• Lowering high levels of stress. The antioxidant power of ascorbic acid has been shown to lower stress levels in a clinical study, suggesting it is an important nutrient to include in your diet in order to ward off illness and the early aging and oxidative stress caused by high levels of stress. This can have a positive natural effect on skin and tissue repair, as well. Stress can also be linked to lowered pain responses; one review determined that postoperative vitamin levels of ascorbic acid positively impacted pain responses. 

How Does Vitamin C Interact with Collagen?

Although ascorbic acid and collagen (marine collagen or otherwise) may not initially seem to be related, the two can actually interact quite a lot in the body, whether it is through healing musculoskeletal tissues, or providing an accelerated rate of healing to skin cells or tissue. Clinical studies have suggested all of the following regarding the interactions of these two nutrients found in the body:  

  • One study suggested that vitamin C stimulates collagen production in human skin fibroblasts by increasing the steady-state level of both collagen type I and III mRNA. Put simply, vitamin C can boost collagen production in the skin, leading to improvements in the texture, appearance, and even tensile strength of the dermis. Type I collagen synthesis is an important factor in maintaining skin health.  
  • Another study, published in Safe Journal, determined that the action of vitamin C could accelerate bone healing following a fracture to increase the synthesis of collagen type I, and reduce the effects of oxidative stress. This means that higher collagen levels are synthesized during these definitive treatment protocols, and bones and musculoskeletal injuries experience an improvement in healing.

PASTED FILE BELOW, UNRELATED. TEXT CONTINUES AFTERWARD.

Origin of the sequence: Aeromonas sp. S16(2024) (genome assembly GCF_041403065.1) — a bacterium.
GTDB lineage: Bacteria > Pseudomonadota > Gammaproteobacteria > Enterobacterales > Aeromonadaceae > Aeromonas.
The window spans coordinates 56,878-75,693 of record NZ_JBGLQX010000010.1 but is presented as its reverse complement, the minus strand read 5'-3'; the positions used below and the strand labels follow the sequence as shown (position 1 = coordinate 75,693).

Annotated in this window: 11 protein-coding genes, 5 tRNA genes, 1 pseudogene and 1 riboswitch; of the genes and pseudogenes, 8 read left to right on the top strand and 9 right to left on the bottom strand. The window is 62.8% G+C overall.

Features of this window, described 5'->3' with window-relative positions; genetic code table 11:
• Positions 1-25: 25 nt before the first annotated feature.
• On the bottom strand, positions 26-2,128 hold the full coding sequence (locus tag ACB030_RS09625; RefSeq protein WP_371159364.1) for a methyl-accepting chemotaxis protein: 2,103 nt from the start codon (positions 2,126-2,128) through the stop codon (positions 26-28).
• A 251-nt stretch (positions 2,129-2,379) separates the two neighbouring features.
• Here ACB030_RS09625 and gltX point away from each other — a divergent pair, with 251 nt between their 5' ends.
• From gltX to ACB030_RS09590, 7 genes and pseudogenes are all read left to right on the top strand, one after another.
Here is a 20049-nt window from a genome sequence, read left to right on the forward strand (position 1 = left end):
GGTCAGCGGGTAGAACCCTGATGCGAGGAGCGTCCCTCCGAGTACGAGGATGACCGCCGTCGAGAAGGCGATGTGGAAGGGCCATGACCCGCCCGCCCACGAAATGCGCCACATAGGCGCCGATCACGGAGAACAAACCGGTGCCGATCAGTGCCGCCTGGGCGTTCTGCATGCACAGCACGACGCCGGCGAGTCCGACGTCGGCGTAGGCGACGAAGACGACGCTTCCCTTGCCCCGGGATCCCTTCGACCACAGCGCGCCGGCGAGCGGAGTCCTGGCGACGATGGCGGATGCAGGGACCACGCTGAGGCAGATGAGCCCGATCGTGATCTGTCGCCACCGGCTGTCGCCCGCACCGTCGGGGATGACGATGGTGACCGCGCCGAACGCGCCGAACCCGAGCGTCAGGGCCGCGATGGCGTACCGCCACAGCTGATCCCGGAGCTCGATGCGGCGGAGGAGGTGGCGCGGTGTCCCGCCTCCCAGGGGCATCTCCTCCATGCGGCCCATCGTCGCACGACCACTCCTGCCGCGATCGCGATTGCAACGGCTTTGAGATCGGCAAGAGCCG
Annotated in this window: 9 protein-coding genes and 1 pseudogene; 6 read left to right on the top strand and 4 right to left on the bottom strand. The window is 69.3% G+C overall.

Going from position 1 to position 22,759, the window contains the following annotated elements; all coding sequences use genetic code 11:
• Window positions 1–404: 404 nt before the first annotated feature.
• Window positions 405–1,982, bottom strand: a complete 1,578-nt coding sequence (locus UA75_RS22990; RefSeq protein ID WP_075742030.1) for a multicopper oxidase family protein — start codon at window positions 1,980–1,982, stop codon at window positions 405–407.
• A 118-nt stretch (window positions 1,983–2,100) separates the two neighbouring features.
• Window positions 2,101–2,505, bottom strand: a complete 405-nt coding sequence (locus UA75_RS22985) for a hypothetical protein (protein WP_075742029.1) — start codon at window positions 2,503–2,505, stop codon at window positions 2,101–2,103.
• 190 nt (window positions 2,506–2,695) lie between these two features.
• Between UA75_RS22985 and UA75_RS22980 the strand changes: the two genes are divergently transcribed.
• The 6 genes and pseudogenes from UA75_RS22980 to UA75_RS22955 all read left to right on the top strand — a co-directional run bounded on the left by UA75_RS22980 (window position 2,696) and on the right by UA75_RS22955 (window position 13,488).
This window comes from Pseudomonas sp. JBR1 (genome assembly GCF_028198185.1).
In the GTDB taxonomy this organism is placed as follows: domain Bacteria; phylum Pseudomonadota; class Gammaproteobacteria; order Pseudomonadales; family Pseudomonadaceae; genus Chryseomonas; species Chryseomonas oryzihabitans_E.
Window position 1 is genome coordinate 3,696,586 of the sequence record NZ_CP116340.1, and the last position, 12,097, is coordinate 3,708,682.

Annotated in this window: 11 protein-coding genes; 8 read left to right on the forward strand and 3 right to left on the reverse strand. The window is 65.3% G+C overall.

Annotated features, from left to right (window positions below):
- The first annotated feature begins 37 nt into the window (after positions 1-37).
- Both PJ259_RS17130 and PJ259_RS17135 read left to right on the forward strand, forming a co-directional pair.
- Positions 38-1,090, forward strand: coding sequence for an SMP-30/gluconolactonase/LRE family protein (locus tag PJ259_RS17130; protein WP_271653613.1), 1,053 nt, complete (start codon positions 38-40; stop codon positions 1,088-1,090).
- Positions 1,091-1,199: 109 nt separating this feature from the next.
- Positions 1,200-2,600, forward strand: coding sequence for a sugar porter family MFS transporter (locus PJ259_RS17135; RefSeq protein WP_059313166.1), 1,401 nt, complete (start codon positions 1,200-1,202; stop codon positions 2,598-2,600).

• Another study confirmed the synthesis of collagen in response to ascorbic acid intake, determining that the benefits of vitamin C directly involve collagen synthesis. A human study of this experience shows that taking both of these nutrients in tandem can result in greater benefits coming from each, including improvements to musculoskeletal injury settings. Injury locations with high levels of collagen content will experience a more substantial improvement. 
  • One current study evaluating the skin-based effects of oral vitamin C intake and collagen production found that ascorbic acid stimulated the biosynthesis of collagen and prevented an advanced state of aging in skin. Used as a topical vitamin in skincare products or an oral vitamin in a dietary supplement routine, ascorbic acid and collagen can work together to improve the appearance of skin, resulting in smoother, more youthful-looking epidermis and stop an accelerated rate of aging. 
  • As all of the aforementioned studies displaying a heterogeneity in vitamin C evaluations can attest, ascorbic acid transforms proline and lysine into amino acids called hydroxyproline and hydroxylysine, or essential components of collagen and activity for procollagen. The action of vitamin C on collagen synthesis is profound during treatment in patients, which can lead to improvements in bone mineral density, the health of smooth muscle cells, the health of joints, and the health and appearance of skin.  

What Are the Health Benefits of Taking Collagen and Vitamin C Together?

Because clinical studies of both of these nutrients have determined that they work well in tandem, those same human studies have suggested that taking antioxidant vitamins like ascorbic acid can aid in the formation of the structural protein hydroxypropyl, which is a key component in the body's manufacture of collagen molecules. The combined health benefits include all of the following:

  • Improved skin health. Skin health relies on ample structural proteins like collagen to maintain tight junctions and healthy cells. Improving the production of collagen is one of the ways to improve skin healing after vitamin C administration. 
  • Reduced inflammation. Inflammation reduction has long been associated with collagen supplementation. Because collagen is considered a safe supplement, with very little clinical evidence to suggest adverse effects, the combination of ascorbic acid and collagen can successfully reduce inflammation by targeting both oxidative stress and an accelerated rate of damage in the body, and deficiencies in essential amino acids and proteins, effectively improving health quality with vitamin C.